SUMMARY OF THE INVENTION

The present invention is directed to a system and method for block scaling data in order to fit the data to a screen on a mobile device such that “horizontal scrolling” is minimized. Horizontal scrolling refers to a requirement on a user to “scroll” the viewing window of the data in a horizontal direction in order to completely view the data provided. Horizontal scrolling is contrasted with “vertical scrolling.” Vertical scrolling refers to a requirement on a user to “scroll” the viewing window of the data in a vertical direction. Vertical scrolling is generally accepted as a preferred method of scrolling over horizontal scrolling.

The present invention of block scaling recursively fits blocks within other blocks within further blocks to dynamically optimize the content for a smaller screen. Blocks may be defined according to the rules of a particular page, the elements included within that page, and the screen size available for a particular mobile device. Depending on the rules of a particular page, the elements are grouped into larger elements, or blocks. In one example, a page of data corresponds to a block. The block corresponding to the page is considered the top-level block and the parent block of any sub-blocks included in the page. For example, a paragraph of text on a page may be grouped as a block of data. In this example, the page is the parent block and the paragraph is a sub-block of the parent block. Further, sub-blocks may also be parent blocks for other sub-blocks of data (e.g., the paragraph includes a table). Each parent block and sub-blocks may be or may include paragraphs, images, form fields, tables, and the like.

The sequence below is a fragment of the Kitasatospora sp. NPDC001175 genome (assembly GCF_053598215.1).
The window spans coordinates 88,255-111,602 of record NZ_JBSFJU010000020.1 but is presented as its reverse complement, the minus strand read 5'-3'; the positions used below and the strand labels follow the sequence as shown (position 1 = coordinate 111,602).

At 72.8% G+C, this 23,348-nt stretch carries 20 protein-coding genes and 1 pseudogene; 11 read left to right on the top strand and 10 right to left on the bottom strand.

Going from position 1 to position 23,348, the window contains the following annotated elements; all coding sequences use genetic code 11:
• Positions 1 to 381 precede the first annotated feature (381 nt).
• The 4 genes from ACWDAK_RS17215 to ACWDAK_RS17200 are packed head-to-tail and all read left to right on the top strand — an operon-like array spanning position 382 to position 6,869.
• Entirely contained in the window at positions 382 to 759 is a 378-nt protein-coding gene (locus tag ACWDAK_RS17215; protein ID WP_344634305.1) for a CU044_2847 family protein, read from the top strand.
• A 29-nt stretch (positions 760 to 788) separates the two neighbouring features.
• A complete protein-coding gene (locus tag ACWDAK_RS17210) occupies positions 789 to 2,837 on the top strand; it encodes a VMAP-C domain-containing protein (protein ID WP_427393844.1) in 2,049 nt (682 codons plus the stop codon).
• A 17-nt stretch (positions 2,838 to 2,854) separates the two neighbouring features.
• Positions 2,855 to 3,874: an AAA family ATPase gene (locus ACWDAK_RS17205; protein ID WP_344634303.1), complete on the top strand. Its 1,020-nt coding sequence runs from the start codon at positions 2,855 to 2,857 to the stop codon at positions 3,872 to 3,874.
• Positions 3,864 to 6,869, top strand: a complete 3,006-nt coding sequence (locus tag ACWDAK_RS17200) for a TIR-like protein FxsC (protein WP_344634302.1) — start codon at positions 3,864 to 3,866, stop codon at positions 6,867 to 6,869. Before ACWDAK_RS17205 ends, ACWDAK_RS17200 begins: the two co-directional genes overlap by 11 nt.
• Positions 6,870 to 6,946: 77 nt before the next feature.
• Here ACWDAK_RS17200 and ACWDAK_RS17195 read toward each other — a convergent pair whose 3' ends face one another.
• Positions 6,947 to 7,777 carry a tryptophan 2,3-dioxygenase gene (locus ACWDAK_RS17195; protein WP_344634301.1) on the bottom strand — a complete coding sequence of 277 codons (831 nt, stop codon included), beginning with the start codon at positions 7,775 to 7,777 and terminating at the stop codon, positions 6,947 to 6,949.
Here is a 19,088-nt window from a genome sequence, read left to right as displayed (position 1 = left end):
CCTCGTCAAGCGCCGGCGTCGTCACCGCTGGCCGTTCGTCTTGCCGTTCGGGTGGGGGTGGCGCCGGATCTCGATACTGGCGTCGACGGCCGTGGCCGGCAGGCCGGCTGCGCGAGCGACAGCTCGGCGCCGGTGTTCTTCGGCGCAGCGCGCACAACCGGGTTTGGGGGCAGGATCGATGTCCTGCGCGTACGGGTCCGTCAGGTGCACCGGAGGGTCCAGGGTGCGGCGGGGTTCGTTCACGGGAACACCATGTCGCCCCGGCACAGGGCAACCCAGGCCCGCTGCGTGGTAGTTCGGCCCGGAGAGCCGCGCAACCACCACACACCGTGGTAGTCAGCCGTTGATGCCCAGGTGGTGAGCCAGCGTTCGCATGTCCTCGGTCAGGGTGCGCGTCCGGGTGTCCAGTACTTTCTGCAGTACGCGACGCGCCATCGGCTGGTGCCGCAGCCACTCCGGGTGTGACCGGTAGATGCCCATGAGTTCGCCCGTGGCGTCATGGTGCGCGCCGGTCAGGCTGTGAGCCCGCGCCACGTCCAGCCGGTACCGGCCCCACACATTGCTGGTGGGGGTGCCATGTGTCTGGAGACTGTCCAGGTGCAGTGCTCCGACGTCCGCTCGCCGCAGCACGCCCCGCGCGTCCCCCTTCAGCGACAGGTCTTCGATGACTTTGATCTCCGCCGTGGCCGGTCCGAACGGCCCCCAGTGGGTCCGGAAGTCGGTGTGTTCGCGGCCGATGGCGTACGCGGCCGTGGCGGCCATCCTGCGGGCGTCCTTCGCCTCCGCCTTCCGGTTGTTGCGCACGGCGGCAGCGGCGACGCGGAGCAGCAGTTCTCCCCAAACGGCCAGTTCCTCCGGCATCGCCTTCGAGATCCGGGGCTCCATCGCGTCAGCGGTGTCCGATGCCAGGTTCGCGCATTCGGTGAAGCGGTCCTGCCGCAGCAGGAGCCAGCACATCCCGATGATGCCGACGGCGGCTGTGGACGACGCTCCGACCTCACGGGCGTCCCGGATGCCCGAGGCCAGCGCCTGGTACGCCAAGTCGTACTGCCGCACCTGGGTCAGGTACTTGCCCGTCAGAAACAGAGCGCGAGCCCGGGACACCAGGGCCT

According to the present invention, a width associated with each block and sub-block is scalable to a minimum width that depends on the type of data included in each block. The minimum width of each block is affected by the elements within each block. In one embodiment, the minimum width of a block corresponds to the width of the longest unbreakable word, the widest image, the widest form field, or the like.

When each block is scaled, the elements within each block are allowed to flow such that the block is held to its minimum width and horizontal scaling is reduced. If the minimum width of a sub-block is larger than its corresponding parent block, the width of the parent block is increased to match the minimum width of the sub-block. The data of the sub-block is preserved by not reducing the sub-block past its minimum width. The process of matching a parent's width with the minimum width of a sub-block is recursive. Each successive parent block is increased to match any increases in the width of any sub-blocks.

BRIEF DESCRIPTION OF THE DRAWINGS

FIG. 1 illustrates an exemplary computing device that may be used in one exemplary embodiment of the present invention.

FIG. 2 illustrates an exemplary mobile device that may be used in one exemplary embodiment of the present invention.

FIG. 3 is a logical flow diagram of an exemplary block scaling process according to the present invention.

FIG. 4 is a logical flow diagram of an exemplary block grouping process according to the present invention.

FIG. 5 is a logical flow diagram of an exemplary block width determination process according to the present invention.

DESCRIPTION OF THE PREFERRED EMBODIMENT

Briefly stated, the present invention is directed at scaling data provided to a mobile device to fit a screen associated with the mobile device while minimizing horizontal scrolling. These and other aspects of the invention will become apparent to those skilled in the art after reading the following detailed description.

Illustrative Operating Environment

With reference to FIG. 1, one exemplary system for implementing the invention includes a computing device that may be configured to operate as a mobile device, such as computing device 100. In a very basic configuration, computing device 100 typically includes at least one processing unit 102 and system memory 104. Depending on the exact configuration and type of computing device, system memory 104 may be volatile (such as RAM), non-volatile (such as ROM, flash memory, etc.) or some combination of the two. System memory 104 typically includes an operating system 105, one or more program modules 106, and may include program data 107. This basic configuration is illustrated in FIG. 1 by those components within dashed line 108.